Part 2: How to Make Financial Resolutions Stick

How many times has January 1 come and you vow that this will be the year you get your finances in order? That this will be the year you get out of debt, boost your savings, or start investing?  Our intentions are pure, our will is strong, yet by the time the next January 1 rolls around, we find that our financial situation does not reflect the change we vowed to make.

“That’s because we don’t understand change,” says Sara Johnson, senior vice president of Research and Product Development at Pro-Change Behavior Systems, Inc. “Change is a process. The key to successfully changing behavior is knowing where you are in the change process and applying the right technique at the right time. We often get anxious and jump to action long before the environment is in place that will allow us to sustain the change,” she adds.

[Related: Becoming the Financial Role Model Your Child Needs]

Johnson works with James Prochaska, named as one of the five most influential authors in Psychology by the American Psychological Society. He mapped the ways in which behavior is changed. He helped identify the six stages people go through when we actually change a behavior, and the techniques we use to move them through. His work is used by countless organizations, academic institutions, and governments around the world. He is also author of the book Changing for Good.

Johnson shared with the mechanics of change and how we can apply them to financial behavior. What is the key to successful change when it comes to financial goals and financial behavior?
Johnson: People need to figure out how ready they are to achieve a goal and begin by identifying one objective and one outcome. When it comes to things like changing spending behavior, are they willing to set aside a certain amount of money each day? How ready are they to take action to make sure they are adequately insured or maxing out their 401(k). The key is in knowing what you are ready to do and doing just that. Let the change process happen, it’s natural. It’s important not to jump to action before you’re ready.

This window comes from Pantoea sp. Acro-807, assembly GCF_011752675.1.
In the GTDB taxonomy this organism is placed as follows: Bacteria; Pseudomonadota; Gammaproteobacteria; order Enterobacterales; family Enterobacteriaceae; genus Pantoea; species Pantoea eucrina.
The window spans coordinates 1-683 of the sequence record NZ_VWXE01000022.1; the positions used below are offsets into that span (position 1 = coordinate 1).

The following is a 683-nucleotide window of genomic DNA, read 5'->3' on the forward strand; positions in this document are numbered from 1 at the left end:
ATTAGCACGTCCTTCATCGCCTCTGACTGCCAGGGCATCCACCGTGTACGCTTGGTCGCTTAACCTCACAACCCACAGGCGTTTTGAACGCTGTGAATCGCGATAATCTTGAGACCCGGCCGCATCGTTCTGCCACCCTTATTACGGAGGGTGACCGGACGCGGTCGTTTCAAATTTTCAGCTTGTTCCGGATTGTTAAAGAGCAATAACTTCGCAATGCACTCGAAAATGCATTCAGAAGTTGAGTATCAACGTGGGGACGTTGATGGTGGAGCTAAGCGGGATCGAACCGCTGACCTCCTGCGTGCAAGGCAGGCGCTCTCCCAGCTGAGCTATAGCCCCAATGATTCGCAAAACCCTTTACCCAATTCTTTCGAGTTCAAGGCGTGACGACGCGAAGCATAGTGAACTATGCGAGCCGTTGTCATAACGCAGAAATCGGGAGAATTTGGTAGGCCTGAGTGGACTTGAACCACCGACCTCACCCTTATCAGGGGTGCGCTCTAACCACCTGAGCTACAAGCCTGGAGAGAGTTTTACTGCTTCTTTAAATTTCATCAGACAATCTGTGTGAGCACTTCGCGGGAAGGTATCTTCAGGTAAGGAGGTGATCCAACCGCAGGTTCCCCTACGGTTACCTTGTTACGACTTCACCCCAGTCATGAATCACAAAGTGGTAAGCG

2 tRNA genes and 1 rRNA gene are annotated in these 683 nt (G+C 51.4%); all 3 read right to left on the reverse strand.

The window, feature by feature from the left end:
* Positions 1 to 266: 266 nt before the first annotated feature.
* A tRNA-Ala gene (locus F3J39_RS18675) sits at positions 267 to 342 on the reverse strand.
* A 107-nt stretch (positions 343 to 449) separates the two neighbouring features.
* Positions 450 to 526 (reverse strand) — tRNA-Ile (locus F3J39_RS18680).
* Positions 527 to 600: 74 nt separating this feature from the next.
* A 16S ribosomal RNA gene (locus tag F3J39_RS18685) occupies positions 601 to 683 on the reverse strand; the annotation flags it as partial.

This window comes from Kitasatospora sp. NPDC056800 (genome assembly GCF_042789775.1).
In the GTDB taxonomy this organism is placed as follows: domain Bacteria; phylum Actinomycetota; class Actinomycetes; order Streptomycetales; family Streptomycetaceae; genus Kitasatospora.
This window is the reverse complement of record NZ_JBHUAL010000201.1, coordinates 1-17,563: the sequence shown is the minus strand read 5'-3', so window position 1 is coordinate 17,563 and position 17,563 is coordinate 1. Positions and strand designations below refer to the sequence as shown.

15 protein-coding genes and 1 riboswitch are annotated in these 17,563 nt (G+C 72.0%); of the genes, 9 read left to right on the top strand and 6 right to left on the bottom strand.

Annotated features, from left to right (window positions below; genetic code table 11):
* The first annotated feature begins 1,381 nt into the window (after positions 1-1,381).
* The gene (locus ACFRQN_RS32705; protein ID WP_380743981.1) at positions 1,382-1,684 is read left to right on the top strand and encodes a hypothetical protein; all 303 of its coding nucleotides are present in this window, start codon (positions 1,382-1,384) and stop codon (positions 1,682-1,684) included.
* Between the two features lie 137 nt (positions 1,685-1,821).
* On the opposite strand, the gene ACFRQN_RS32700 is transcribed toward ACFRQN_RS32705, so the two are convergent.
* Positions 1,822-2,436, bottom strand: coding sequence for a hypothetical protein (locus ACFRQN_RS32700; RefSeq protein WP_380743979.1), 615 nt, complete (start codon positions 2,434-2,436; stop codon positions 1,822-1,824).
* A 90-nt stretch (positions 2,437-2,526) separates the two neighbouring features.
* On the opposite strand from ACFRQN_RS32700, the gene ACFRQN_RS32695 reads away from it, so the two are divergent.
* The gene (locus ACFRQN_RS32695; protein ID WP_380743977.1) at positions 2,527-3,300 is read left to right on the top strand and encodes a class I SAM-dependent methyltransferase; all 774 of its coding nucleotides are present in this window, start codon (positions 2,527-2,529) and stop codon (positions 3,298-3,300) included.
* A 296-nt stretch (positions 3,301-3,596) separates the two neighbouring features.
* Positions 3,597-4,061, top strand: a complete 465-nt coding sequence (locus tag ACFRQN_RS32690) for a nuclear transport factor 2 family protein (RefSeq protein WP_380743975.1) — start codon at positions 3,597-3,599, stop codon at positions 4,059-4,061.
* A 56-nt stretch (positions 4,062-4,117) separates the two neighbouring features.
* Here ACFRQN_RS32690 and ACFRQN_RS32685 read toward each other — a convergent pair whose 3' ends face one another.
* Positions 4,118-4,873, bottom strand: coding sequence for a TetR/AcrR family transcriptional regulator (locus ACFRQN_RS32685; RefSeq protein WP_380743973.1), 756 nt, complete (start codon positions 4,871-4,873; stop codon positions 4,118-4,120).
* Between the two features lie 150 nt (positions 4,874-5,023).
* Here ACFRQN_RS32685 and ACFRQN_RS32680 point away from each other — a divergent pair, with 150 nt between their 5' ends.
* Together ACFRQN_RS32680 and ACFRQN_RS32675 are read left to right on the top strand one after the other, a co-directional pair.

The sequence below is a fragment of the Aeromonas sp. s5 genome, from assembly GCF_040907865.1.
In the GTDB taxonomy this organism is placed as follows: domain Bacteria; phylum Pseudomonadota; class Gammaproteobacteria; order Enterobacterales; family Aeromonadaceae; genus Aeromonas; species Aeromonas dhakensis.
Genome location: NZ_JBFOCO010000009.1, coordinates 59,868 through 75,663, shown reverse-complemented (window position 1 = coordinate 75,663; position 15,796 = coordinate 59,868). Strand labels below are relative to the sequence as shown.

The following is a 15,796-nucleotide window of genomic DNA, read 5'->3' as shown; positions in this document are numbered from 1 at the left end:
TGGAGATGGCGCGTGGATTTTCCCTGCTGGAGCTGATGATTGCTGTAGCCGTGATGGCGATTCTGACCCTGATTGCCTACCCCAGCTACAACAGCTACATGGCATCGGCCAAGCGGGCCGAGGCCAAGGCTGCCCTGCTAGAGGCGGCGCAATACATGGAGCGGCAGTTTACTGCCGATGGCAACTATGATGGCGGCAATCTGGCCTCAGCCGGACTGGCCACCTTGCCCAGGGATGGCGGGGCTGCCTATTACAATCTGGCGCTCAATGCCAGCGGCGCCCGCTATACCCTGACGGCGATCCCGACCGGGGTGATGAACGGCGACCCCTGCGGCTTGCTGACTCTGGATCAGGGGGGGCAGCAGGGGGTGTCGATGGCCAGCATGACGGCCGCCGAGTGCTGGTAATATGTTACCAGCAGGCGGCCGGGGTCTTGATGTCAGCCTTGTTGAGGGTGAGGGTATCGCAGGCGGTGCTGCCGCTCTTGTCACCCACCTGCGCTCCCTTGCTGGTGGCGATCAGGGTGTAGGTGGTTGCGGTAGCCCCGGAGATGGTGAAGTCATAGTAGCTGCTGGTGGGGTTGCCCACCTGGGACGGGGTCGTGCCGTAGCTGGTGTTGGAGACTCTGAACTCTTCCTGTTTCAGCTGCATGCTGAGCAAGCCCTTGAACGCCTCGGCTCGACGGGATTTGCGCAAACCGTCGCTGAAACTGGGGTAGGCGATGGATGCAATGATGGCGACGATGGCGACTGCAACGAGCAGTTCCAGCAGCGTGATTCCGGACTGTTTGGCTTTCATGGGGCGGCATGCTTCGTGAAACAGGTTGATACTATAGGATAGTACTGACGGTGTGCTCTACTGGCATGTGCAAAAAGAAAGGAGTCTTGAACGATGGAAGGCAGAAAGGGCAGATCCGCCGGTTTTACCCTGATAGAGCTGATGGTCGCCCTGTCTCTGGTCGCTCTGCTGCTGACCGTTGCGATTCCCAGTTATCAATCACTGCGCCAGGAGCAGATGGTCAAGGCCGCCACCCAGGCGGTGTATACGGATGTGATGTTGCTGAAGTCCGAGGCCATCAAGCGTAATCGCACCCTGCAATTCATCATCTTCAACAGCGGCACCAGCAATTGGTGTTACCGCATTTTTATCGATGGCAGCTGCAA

Can you take us through the six stages of behavioral change?
When you’re ‘not yet ready’ to change, you’re in a stage called Precontemplation. You’re not intending to change any time soon. You may not be aware that there is a behavior that needs to be changed.  You also may just feel like you’ve tried to change and failed.  You also don’t see the change as worth it relative to what you have to give up.

When you’re getting ready to change, you’re in the stage known as Contemplation. You’re intending to change some time in the next six months. You’re not sure if you can do it. You may see many obstacles but you do realize there are good reasons to change.

The next stage is called Preparation. You’re planning to start the new behavior in the next month.  You’re committed to the change.  You’re making a plan.

When you reach the Action stage of change, you’ve recently changed the behavior but it’s still challenging.  You may be tempted to go back to your old ways.

If you have been doing it, you’re in Maintenance. You’ve changed the behavior for more than six months.  It’s more of a new habit now.
(Continued on next page)